Topics of coins

The half-grosz of Ladislas Jagiello

Ladislas Jagiello (1386–1434) was not a great reformer of money in Poland. However, he made significant adaptations to the system introduced by Casimir the Great. He stopped striking the largest unit – the grosz (groat) and made the basis of the system half of this – the half-grosz, known originally as the large kwartnik. He also struck small kwartniks, which had the value of a quarter of a grosz and were called trzeciaks (Ternars). The most common coin, as previously, was the denarius, which no longer contained very much silver. The system based on the half-grosz and lowvalue denarius established itself in Poland for a whole century.

The most important denomination, the half-grosz, has been selected for our collector series. On the coin’s obverse there is a crown and the following inscription along its rim: +MONE*WLADISLAI. This inscription is continued on the back, where the following runs around the eagle: +REGIS*POLONIE. When read together, the text informs us that this is a “Coin of Ladislas King of Poland”.

It is worth noting the mint marks under the crown. They signify the names of the successive mint masters who ran the mint operating in Kraków. In our case this is the letter n, the initial of the name Nicolaus, or Mikołaj (Bochner).

On the new coin, apart from a representation of both sides of the half-grosz, there are also motifs borrowed from the tombstone of Ladislas Jagiello in Wawel Cathedral. On the obverse, next to the obverse of the half-grosz with the crown there is a beautiful portrait of the king wearing a crown. The third element is the mandatory certification with the emblem of the Republic of Poland, the date 2015 and the designation of the denomination – 20 zł. On the reverse, the eagle of the half-grosz correlates well with the eagle represented on the shield of the king’s tombstone.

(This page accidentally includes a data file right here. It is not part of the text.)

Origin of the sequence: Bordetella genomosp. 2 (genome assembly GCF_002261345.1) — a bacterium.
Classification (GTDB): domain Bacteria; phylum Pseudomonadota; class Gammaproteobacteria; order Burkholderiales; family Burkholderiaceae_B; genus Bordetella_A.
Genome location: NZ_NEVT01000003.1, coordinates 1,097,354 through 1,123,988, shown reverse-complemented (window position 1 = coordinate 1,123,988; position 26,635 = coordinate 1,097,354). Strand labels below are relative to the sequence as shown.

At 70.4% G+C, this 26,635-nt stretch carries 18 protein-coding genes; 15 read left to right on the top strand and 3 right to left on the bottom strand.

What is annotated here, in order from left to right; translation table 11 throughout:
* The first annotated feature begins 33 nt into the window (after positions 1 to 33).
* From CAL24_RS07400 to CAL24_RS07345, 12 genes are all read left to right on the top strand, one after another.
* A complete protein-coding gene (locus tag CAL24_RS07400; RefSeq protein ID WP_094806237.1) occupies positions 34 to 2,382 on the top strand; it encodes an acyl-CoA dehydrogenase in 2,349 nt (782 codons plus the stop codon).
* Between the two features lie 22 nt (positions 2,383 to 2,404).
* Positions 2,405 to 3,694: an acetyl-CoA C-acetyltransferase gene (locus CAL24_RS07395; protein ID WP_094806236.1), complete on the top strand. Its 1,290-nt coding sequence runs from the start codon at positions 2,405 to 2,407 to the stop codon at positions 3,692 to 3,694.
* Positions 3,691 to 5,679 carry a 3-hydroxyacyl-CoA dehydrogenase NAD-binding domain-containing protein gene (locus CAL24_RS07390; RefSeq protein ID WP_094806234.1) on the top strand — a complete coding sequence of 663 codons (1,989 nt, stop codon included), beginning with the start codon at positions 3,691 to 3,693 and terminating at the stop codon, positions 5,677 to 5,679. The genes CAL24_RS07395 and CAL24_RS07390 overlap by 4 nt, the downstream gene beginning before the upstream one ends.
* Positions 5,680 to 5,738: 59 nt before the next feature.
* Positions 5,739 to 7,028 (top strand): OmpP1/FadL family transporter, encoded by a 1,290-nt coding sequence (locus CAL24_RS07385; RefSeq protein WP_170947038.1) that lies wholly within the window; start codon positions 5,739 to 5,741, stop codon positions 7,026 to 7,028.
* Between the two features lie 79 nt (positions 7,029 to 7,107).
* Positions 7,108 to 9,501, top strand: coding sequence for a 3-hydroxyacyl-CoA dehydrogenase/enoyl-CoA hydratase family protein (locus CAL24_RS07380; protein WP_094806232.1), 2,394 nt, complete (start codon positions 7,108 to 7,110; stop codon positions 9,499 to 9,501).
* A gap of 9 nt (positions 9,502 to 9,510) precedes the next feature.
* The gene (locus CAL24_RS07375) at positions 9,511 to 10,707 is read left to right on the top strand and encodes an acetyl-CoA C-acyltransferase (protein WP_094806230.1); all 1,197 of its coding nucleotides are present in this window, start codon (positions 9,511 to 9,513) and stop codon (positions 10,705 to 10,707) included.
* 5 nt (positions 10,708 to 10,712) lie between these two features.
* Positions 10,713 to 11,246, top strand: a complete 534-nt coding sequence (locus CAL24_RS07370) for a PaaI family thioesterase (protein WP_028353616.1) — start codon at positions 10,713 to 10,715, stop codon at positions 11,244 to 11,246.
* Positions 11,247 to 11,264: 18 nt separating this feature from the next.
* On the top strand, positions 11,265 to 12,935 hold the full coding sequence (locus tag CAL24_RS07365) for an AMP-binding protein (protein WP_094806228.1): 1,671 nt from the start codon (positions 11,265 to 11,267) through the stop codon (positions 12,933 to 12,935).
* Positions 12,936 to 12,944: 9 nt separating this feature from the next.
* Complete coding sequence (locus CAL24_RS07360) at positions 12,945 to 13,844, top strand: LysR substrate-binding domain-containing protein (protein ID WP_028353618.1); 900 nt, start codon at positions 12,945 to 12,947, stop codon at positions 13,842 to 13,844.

This coin, the eighth in the series, closes the two first parts of the series History of Polish Coin, which cover the whole of the Middle Ages, with the money of the Piast dynasty and the beginning of the money of the Jagiellon dynasty. The three parts are as follows:

Part I. The oldest Polish coins – the denarii of the three Boleslaws, 10th-12th century.
1.Boleslaus the Brave,
2. Boleslaw II the Bold,
3. Boleslaw the Wry-mouthed

Part II. Polish coins of the Middle Ages – the period of the bracteate and the grosz, 12th-15th century.
4. Mieszko III,
5. Leszek the White,
6. Ladislas the Elbowhigh,
7. Casimir the Great,
8. Ladislas Jagiello.

Part III. Coins of the Commonwealth – the golden period, 16th-18th century.
The third part of the series will begin in June 2016 with the gold ducat of Sigismund the Elder (coin 9).

Stanisław Suchodolski